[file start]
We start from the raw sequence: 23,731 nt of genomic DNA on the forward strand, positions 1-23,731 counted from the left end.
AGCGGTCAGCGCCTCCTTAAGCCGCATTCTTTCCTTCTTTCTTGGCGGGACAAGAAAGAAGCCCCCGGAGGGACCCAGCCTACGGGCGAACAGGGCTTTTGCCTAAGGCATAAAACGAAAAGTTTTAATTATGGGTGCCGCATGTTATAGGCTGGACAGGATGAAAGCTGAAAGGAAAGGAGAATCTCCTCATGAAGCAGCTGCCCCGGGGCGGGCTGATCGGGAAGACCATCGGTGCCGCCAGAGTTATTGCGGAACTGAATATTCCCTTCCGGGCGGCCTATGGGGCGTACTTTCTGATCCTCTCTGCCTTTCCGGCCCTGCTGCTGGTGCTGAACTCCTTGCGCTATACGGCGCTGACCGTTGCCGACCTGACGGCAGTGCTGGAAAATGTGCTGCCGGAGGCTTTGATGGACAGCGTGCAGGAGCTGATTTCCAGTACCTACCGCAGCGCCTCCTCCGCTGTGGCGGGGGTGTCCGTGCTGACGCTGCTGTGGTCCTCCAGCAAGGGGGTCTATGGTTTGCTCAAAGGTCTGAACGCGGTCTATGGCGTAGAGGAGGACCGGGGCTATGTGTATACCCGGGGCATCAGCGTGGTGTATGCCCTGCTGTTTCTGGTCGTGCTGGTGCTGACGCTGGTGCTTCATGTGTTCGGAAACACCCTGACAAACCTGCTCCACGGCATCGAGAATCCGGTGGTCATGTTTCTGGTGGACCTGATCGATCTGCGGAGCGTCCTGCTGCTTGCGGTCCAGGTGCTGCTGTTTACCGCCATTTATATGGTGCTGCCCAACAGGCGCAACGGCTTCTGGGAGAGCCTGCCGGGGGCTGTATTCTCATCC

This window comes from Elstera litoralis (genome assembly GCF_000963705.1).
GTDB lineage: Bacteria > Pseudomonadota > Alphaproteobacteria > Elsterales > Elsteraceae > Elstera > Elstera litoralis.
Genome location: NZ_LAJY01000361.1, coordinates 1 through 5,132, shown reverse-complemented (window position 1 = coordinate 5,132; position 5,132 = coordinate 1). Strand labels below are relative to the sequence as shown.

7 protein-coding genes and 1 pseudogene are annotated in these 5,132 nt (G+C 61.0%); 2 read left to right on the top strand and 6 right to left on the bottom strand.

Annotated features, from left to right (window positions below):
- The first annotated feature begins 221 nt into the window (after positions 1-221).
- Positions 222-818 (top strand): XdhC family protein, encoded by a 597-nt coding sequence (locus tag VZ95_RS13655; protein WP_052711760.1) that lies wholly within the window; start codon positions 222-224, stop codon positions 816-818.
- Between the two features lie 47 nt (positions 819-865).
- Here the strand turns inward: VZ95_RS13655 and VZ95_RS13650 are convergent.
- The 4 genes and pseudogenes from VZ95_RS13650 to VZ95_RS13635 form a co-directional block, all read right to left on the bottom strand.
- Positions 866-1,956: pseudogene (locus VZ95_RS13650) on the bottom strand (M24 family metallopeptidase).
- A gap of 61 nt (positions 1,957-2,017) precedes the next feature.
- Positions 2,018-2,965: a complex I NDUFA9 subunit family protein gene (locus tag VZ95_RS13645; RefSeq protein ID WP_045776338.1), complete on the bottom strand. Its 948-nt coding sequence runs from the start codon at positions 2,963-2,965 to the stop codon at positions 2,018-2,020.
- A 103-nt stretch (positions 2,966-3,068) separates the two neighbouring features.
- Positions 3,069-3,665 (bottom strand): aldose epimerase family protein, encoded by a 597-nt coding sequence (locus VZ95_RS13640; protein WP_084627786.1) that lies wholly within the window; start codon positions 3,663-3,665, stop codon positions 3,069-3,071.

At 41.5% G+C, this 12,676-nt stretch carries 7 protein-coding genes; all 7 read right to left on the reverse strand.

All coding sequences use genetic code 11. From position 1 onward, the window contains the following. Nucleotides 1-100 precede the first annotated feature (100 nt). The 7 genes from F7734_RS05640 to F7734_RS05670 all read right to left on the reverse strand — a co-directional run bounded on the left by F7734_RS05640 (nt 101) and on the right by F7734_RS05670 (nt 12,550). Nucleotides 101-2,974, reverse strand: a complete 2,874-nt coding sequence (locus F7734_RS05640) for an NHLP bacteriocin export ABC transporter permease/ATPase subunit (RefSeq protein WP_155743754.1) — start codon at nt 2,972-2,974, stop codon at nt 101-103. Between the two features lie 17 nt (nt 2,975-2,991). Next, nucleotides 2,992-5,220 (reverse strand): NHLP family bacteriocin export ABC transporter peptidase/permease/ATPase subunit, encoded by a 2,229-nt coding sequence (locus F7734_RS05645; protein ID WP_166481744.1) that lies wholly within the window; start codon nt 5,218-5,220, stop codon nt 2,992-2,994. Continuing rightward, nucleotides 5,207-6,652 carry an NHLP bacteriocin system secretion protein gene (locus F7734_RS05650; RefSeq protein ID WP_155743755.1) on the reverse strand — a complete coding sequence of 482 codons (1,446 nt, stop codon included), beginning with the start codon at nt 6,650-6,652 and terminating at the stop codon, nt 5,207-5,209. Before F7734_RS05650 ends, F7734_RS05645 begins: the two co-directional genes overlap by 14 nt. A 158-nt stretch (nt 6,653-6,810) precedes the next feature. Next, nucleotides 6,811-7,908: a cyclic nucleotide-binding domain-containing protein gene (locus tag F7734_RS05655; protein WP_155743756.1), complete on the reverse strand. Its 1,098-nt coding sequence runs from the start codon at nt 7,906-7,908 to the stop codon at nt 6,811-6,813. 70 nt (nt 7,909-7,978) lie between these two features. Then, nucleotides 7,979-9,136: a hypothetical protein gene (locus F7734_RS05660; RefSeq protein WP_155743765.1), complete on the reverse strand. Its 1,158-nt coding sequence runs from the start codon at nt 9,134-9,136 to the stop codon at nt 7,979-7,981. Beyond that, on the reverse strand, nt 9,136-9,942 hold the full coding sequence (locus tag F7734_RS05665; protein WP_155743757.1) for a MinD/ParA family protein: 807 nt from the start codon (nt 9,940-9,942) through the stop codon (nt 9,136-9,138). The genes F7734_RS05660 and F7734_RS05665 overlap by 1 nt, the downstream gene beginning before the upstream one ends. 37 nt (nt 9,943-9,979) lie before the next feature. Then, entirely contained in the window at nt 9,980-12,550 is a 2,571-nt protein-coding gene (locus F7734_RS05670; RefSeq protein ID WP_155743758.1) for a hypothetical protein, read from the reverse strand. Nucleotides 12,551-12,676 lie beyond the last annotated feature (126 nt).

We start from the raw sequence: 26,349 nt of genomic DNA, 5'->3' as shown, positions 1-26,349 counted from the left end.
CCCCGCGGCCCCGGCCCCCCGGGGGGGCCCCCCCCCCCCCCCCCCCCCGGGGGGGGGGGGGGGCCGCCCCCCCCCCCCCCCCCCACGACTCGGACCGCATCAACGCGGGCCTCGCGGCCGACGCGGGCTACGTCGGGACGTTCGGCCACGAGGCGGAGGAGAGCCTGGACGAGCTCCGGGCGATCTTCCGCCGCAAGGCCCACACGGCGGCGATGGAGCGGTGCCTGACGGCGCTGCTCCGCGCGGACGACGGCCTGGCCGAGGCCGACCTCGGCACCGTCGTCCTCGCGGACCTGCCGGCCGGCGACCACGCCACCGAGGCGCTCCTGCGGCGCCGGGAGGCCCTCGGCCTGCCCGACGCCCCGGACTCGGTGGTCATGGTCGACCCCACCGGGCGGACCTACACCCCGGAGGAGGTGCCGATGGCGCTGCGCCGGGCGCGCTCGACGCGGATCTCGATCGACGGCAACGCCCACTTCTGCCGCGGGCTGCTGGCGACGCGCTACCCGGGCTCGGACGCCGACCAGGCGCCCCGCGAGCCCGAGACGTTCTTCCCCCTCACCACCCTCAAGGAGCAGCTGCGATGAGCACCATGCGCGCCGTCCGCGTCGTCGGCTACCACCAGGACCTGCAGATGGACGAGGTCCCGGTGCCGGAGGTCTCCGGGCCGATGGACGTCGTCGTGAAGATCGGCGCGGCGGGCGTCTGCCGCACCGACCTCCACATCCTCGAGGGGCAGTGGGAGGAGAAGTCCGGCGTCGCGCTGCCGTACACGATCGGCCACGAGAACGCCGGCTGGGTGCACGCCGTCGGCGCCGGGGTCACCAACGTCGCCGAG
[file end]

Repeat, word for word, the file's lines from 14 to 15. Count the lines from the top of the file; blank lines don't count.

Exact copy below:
- A gap of 61 nt (positions 1,957-2,017) precedes the next feature.
- Positions 2,018-2,965: a complex I NDUFA9 subunit family protein gene (locus tag VZ95_RS13645; RefSeq protein ID WP_045776338.1), complete on the bottom strand. Its 948-nt coding sequence runs from the start codon at positions 2,963-2,965 to the stop codon at positions 2,018-2,020.